Over the past 2 years, the interest of engineering students in local, regional, and international extra-curricular activities related to tech. innovation and entrepreneurship has significantly increased. Some of existing engineering students already started up some companies.
Increasingly, an innovation, design, and entrepreneurship-oriented engineering education curriculum is becoming more and more adopted in iKBE-based engineering education institutions in various advanced countries in the world. The pressing needs in Qatar may dedicate the urgent needs for systematic integration of these aspects into the structural and curricular means of existing engineering education institutions in Qatar.
Design as a Vehicle for Twenty-First-Century Competencies Development
While the major purpose of integrating engineering design in engineering education is to develop solid technical understanding and skills, engineering design may have other significant contributions to twenty-first-century soft skills development (Abdulwahed et al. 2014). A large-scale study on complex engineering design competition across Europe, the Middle East, and Asia (A; Abdulwahed et al. 2016) has demonstrated statistically significant higher level of satisfaction of the vast majority of twenty-first-century engineering competencies via complex engineering design projects as compared with conventional engineering education curriculum in colleges of engineering. The findings were universal in Europe, Middle East, and Asia, and also consistent with genders (Appendix J; Table A.21 through Table A.24 illustrated as Figs. 5.3 and 5.4). Basic engineering design and thinking has been utilized as an innovative and twenty-first-century competencies development enabler in several non-engineering arenas. Most notably, in business education, there is increasingly more training included on design thinking. In the USA, formal engineering design education and practice in fore and more deployed in K-12 system. Regardless whether K-12 students will continue in engineering studies or careers later, engineering design in K-12 aimed also to develop twenty-first-century competencies of future generations.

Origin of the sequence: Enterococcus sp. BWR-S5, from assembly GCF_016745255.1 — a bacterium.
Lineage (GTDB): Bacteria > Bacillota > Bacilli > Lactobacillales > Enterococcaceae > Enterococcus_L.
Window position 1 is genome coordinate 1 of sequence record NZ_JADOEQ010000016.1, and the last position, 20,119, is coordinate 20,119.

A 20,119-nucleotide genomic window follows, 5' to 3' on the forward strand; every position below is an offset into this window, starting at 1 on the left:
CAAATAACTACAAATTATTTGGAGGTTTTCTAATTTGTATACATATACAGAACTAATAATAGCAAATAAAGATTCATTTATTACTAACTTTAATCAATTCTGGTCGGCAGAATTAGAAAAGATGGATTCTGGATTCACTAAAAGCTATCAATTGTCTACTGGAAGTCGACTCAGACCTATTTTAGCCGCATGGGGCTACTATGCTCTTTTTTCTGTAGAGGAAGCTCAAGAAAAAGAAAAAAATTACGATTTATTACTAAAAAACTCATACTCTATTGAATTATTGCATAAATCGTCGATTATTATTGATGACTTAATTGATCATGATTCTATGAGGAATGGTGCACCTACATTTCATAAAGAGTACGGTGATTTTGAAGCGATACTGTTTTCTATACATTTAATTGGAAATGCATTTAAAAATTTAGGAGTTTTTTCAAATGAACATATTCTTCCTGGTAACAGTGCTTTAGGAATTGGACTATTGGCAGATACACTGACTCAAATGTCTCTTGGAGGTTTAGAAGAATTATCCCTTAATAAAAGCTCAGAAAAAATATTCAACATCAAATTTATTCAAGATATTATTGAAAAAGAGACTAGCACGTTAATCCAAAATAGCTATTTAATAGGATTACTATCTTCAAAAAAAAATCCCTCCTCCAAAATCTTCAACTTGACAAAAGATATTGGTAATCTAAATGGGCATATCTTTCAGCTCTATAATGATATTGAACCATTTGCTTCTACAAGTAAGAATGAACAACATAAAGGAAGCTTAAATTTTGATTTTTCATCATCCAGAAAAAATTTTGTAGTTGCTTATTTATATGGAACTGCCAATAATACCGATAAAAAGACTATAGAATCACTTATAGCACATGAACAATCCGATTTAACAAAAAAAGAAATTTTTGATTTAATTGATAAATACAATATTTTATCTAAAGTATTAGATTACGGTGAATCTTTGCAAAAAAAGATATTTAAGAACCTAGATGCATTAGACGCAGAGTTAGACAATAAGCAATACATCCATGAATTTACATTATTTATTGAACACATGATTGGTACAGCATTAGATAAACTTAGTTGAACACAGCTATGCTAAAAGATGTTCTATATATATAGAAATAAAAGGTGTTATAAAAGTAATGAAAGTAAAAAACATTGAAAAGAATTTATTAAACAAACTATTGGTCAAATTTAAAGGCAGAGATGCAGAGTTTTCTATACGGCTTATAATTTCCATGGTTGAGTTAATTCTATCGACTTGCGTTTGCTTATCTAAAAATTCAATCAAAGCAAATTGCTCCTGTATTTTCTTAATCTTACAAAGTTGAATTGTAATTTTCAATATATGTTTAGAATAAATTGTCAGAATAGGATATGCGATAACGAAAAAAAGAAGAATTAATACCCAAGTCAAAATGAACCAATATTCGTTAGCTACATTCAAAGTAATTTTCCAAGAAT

Fig. 5.3 Twenty-first-century engineering competencies complex engineering design
(SEM) project as compared to conventional engineering education curriculum in colleges of engineering “Genders perceptions”
Fig. 5.4 Twenty-first-century engineering competencies complex engineering design
(SEM) project as compared to conventional engineering education curriculum in colleges of engineering “Origin perception”